Life is hard for middle and high schoolers who struggle to read. This Colorado public school aims to help.
By Ann Schimke, Chalkbeat Colorado
Kaylee, an eighth-grader in a light blue hoodie, read a list of words, one by one, to teacher Jessica Thurby. She stumbled on a few: Debate came out “deblate,” sacred turned into “secret,” and defend became “define.”
The pair went over the missed words. As Kaylee took another stab at “sacred,” she said, “It looked like the word “scared.”
“It did,” Thurby said. “So, our brain automatically guessed. We’re trying to get out of that, remember?”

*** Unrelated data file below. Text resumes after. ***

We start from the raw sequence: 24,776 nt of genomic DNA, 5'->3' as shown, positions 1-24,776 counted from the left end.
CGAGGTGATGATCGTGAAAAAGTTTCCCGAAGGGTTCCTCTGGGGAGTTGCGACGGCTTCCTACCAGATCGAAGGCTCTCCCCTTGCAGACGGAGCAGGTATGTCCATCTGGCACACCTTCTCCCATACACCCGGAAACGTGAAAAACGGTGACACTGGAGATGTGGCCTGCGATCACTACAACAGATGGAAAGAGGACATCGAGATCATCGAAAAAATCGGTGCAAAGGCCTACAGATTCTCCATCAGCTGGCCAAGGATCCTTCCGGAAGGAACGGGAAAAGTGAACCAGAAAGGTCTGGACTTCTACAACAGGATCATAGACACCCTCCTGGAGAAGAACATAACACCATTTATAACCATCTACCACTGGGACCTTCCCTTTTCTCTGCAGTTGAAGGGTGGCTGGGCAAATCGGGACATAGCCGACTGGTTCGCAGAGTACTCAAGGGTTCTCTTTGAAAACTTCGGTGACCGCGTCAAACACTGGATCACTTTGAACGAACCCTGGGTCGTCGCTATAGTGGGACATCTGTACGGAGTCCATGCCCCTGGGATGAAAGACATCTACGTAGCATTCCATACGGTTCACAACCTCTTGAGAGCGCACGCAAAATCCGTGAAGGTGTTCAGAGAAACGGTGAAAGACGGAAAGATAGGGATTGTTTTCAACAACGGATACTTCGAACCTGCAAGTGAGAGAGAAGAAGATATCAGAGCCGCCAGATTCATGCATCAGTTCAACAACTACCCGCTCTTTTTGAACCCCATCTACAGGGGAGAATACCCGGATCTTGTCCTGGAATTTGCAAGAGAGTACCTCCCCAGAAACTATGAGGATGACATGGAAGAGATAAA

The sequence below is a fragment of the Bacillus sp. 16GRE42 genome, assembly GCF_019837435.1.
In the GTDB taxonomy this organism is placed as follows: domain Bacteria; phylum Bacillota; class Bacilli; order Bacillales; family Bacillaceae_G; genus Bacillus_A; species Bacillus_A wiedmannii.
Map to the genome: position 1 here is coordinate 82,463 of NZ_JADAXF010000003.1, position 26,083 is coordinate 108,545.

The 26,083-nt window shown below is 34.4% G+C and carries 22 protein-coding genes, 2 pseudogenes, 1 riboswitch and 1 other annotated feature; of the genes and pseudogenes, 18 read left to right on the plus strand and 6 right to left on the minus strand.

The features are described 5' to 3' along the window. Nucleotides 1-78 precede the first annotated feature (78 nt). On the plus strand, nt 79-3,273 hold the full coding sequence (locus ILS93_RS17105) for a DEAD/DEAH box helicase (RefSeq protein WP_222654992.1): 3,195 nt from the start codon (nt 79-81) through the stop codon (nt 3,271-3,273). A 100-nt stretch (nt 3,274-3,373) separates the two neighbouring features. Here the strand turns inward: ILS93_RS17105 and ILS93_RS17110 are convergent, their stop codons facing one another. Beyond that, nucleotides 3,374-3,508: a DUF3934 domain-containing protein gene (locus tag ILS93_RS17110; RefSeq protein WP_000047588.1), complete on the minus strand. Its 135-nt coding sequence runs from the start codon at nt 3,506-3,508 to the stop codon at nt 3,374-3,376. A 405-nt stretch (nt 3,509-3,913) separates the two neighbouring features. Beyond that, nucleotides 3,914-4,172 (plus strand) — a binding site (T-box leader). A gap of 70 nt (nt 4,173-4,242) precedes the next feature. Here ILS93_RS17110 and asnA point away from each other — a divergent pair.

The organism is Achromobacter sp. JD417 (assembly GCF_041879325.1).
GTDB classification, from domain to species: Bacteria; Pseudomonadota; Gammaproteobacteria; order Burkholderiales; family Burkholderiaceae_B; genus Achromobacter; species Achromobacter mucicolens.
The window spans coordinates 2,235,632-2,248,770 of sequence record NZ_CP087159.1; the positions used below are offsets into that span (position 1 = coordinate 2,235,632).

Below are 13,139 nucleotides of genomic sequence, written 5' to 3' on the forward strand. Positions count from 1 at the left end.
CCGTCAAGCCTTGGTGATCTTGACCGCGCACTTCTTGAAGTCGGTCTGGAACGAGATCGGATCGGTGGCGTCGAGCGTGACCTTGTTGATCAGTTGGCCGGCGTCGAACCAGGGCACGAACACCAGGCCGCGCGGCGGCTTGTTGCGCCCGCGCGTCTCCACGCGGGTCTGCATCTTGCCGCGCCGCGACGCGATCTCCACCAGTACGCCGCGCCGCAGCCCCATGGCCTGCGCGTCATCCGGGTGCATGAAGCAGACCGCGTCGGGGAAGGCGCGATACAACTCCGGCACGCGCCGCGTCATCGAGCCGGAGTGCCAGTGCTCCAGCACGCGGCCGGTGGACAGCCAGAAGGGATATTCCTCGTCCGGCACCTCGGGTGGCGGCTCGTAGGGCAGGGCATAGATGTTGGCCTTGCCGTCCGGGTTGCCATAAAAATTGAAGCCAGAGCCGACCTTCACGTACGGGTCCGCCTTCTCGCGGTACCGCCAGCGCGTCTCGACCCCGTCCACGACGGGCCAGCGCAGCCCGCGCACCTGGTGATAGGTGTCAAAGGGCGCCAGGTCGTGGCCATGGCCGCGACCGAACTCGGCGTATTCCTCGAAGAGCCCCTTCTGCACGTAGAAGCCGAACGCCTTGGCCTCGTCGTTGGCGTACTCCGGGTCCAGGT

For students who reach middle school without strong reading skills, these misread words turn into roadblocks that impede understanding and make it harder to learn. A new program at Alameda International Junior/Senior High School in Lakewood seeks to help.
Read the full story at Chalkbeat Colorado.
Chalkbeat Colorado is a nonprofit news organization covering education issues. For more, visit co.chalkbeat.org.
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